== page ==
Citysearch Sued for Click Fraud–Lambotte v. IAC
By Eric Goldman
Lambotte v. IAC/InterActiveCorp. (Cal. Superior Ct. complaint dated May 27, 2008) [warning: 1.9MB file]
Ever since the Google and Yahoo click fraud settlements in 2006, it’s been fairly quiet on the click fraud front. See my most recent click fraud recap from February 2008.
This lawsuit launches an interesting new battlefront in the click fraud war. Instead of going after yet another search engine (of which there are only so many to sue!), the plaintiffs are suing a web publisher for running its own PPC ad program–something many web publishers have done. This means lots of new potential defendants for class action lawyers. Ca-ching!
The allegations are fairly straightforward. Citysearch sells PPC ads as part of a package of services for small business owners. It promises to proactively screen out invalid clicks in its contract/documentation, but the plaintiffs believe Citysearch isn’t doing that job well. The plaintiffs claim this failure constitutes breach of contract, negligence and 17200 unfair practices.
The plaintiffs repeatedly hammer on the allegation that Citysearch compensates its salespeople based on the number of clicks delivered for their advertisers, which provides an incentve for salespeople to boost clicks fraudulently. At first, the argument really resonated with me–how slimy to incent salespeople to manufacture clicks! But then I realized that simply commissioning salespeople for advertiser revenue–a very, very common practice in the ad sales industry–would have the same effect; just like commission-driven salespeople would have incentives to manufacture pageviews for any advertiser paying on a CPM basis. So the argument sounds scary but on further reflection it’s really not all that meaningful.
I also found the named plaintiff’s story of click fraud surprisingly flat. The named plaintiff gives an example of how he got ~10X the number of clicks after he tried to cancel his advertising, putatively because the salesperson manufactured clicks either to boost the perceived performance or to drain the advertising account before it cancelled.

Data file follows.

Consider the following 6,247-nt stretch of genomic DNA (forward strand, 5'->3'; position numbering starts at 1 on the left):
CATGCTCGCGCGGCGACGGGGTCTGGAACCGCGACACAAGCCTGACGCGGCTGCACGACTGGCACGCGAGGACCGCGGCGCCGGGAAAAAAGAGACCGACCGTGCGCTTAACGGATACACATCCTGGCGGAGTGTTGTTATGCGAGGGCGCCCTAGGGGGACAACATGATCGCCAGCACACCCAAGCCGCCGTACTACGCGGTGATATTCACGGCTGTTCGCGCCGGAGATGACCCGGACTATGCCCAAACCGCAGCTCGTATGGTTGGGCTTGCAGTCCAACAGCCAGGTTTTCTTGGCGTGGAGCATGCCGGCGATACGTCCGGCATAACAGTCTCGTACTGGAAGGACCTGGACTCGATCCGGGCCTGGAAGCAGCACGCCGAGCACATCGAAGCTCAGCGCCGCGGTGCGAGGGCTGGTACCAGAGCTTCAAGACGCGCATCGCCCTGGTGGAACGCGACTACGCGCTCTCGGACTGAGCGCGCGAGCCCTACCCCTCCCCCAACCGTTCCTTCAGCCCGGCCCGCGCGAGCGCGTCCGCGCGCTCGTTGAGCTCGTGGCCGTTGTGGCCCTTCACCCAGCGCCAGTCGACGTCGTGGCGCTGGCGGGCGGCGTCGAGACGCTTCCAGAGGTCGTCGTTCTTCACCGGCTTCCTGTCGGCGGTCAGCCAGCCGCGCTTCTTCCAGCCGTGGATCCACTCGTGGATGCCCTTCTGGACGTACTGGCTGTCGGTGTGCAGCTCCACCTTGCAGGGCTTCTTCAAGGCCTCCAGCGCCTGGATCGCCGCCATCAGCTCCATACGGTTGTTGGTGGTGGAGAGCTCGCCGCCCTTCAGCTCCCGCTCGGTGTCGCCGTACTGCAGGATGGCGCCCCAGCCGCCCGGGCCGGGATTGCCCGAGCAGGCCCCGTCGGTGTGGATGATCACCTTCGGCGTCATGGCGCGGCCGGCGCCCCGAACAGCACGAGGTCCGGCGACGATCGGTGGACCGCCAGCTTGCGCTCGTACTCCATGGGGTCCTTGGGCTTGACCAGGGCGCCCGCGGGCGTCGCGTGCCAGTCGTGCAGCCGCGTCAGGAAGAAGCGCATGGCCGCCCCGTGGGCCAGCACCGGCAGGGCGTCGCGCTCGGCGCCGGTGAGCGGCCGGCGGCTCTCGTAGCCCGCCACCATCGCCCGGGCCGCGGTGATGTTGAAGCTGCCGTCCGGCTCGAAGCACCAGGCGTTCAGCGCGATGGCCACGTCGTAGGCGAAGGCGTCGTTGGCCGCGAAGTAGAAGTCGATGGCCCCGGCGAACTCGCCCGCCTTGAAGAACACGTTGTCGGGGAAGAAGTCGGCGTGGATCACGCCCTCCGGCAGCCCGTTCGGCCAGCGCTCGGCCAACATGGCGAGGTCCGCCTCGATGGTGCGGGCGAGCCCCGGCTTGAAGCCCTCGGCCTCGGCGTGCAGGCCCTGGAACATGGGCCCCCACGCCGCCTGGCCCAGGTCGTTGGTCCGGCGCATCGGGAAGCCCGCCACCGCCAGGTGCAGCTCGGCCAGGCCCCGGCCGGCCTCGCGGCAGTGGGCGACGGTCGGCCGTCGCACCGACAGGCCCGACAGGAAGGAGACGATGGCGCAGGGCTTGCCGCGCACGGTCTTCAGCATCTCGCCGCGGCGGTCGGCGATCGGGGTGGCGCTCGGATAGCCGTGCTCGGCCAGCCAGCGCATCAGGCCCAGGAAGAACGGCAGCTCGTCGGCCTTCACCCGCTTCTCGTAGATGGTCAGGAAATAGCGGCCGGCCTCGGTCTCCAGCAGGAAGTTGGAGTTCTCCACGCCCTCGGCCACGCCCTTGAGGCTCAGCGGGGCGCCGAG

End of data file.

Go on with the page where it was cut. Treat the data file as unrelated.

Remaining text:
However, there are a number of potential problems with this story. First, the total number of clicks at issue is small overall (the first measuring period only involves 9 clicks total), undercutting the statistical reliability of any inferences from the dataset.
Second, the measuring periods for this click comparison are very odd–the first period is Dec. 11-25, and the second period is Dec. 26-31–basically, right before and right after Christmas. I did a search on Tom Lambotte and this LinkedIn profile says he runs www.theSanDiegoMacTutor.com, described as “Professional Help, Training & Consulting for your Apple/Mac Needs.” [Note: I have emailed the plaintiff’s law firm’s PR guy to confirm if this is the same Tom Lambotte, but I haven’t gotten a response to my inquiry.] Anyone else troubled by comparing pre-Christmas clicks with post-Christmas clicks…especially if the guy provides installation and support for Apple computer products? It seems possible that a bunch of potential customers got shiny new Apple toys for Christmas and then looked for someone to help install them. At minimum, we know that shopper traffic doesn’t abate after Christmas and in some cases can increase following the holiday, so the clickthrough patterns might simply reflect normal seasonality.
Third, I don’t know how long it takes Google to fully index new pages to an existing high PR website, but another possible explanation is that the new Citysearch pages promoting Lambotte got fully indexed after 2 weeks, spiking traffic to the pages and increasing the absolute volume of conversion from the page.
To be clear, even if the named plaintiff’s situation can be satisfactorily explained by alternatives other than click fraud, that doesn’t mean the lawsuit will or should fail. On the other hand, generally a class action lawyer will try to showcase highly compelling stories in the complaint. If this is the best story they’ve got so far, that’s pretty weak.
More on this lawsuit from News.com.